· Make sure you hike with good hiking shoes, have at least 3 liters of water (and 5 on hot days), and wear a hat. Pack food and snacks for the whole day, BUT make sure to bring a garbage bag as well and take your garbage with you, including toilet papers.

· Don’t go on the hike when it is too hot (over 30 degrees Celsius), because it’s not enjoyable and can end with a heatstroke, although many parts of the trail are shaded. Also, it’s not recommended to hike after rainfall, as the trail could be muddy and slippery.

· Pay attention to sunset hours (in Summer around 6-7 PM, in Winter around 4-5 PM). Try to begin the hike before 6 AM so you will have time to rest a bit during the hot hours of the afternoon and still get it to the end of the trail. 

· The phone signal is good throughout most of the trail.

· Before you begin the hike, make sure you have a good trail map. The trail isn’t always well marked, so it’s good to have a map. You can also use a navigation app such as the Israel Hiking Map. With GPS, you can also see where you are exactly. Though, remember that wherever you do see a trail mark – this trail mark is superior to what’s shown on your map. You can also download the trail map in English (created by the Society for the Protection of Nature in Israel). This map is very basic but gives you a general sense of the trail.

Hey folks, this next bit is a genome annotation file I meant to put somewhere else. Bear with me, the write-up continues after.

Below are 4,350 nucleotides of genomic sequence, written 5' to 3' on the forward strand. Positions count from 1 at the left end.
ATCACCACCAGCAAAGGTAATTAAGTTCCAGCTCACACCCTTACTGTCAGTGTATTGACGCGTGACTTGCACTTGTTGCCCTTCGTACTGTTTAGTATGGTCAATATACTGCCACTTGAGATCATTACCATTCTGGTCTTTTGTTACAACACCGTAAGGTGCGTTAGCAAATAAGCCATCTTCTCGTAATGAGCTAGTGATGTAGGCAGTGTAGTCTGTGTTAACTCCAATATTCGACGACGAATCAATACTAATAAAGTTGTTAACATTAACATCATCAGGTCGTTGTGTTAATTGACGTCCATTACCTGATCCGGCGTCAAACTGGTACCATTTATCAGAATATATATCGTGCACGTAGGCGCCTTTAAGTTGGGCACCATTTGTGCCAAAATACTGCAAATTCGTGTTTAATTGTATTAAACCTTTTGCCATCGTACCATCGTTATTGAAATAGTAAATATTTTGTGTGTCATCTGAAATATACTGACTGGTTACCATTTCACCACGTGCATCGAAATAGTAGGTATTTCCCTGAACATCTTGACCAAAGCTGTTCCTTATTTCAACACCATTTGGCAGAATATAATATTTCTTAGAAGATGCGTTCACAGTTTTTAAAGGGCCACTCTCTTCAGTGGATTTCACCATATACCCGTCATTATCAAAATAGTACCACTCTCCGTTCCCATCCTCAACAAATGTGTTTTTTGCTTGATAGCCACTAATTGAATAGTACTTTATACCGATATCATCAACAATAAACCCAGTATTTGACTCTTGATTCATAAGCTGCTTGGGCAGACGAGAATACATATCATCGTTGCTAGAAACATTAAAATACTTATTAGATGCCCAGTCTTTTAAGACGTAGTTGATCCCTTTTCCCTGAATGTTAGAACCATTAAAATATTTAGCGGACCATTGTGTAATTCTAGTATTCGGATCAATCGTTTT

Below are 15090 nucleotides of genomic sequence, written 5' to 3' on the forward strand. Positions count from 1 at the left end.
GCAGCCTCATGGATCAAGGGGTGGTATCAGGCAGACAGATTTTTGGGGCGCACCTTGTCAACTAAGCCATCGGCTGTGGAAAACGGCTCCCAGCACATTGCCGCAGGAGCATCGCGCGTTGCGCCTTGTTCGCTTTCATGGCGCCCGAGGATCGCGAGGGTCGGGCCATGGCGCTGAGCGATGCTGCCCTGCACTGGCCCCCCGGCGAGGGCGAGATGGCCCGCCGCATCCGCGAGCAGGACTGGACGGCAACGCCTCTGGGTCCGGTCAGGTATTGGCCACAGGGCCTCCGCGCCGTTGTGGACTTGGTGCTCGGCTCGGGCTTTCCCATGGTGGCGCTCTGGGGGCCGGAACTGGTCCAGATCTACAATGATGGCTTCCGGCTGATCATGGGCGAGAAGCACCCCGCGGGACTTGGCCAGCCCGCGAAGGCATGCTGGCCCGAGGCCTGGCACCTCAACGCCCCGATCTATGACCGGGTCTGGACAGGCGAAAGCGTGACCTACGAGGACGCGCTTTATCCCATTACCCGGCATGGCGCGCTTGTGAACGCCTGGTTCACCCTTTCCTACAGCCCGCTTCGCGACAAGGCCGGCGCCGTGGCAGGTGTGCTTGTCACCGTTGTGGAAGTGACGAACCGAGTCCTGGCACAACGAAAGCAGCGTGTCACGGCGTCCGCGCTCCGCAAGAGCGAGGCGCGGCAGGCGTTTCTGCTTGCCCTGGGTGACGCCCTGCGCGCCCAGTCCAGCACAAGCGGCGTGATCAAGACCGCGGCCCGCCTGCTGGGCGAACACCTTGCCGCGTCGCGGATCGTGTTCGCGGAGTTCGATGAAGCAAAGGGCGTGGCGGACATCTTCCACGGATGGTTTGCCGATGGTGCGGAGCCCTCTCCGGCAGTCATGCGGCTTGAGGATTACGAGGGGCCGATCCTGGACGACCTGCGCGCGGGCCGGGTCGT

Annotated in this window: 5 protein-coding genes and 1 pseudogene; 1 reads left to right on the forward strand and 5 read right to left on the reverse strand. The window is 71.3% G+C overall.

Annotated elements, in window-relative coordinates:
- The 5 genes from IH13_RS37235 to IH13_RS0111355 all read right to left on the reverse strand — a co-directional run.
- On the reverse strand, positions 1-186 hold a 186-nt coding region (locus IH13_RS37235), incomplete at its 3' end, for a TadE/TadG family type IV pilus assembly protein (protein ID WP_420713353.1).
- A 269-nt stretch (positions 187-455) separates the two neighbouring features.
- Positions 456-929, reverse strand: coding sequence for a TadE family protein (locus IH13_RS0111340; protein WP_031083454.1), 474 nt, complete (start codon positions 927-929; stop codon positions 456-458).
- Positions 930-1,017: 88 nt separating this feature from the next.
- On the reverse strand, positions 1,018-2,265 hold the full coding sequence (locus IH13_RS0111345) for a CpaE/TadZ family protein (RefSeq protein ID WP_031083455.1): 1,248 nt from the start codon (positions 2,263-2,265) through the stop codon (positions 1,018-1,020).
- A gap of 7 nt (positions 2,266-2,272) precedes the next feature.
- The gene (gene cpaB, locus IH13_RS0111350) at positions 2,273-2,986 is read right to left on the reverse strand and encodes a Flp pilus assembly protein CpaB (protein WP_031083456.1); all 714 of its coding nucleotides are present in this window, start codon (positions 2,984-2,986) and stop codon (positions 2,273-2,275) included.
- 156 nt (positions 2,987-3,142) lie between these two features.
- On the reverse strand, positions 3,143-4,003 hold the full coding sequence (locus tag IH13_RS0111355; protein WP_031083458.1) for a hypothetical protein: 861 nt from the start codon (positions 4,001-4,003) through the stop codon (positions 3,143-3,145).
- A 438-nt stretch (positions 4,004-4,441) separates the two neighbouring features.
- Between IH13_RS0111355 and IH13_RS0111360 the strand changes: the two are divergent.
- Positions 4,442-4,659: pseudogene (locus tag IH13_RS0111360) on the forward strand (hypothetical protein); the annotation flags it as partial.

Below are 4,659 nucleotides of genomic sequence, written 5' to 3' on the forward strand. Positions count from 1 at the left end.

· The trail is marked with the Israel National Trail colors, orange-blue-white.

· If you need any further help with planning your trail, I recommend posting on the Israel National Trail forum on Tapatalk. Of course, you can also talk to me through lior@backpackisrael.com.

How to get to the head of the trail?

To reach the head of the trail, you will need to reach Kibbutz Yagur. If you’re coming from Haifa, you can get on a bus (75, 301, 331, or 358) from Merkazit Hamifrats Central Station and get off at “Yagur/ Kfar Hasidim” station. From there, you will need to walk about 10 minutes to the campground at the head of the trail, located on Derech HaPardes Street, next to the kibbutz’s riding center. It takes about 20 minutes. From Tel Aviv or Jerusalem, it will take about 1.5 hours to arrive. It’s best to use a navigation app like Google Maps or Moovit to find the best route for you.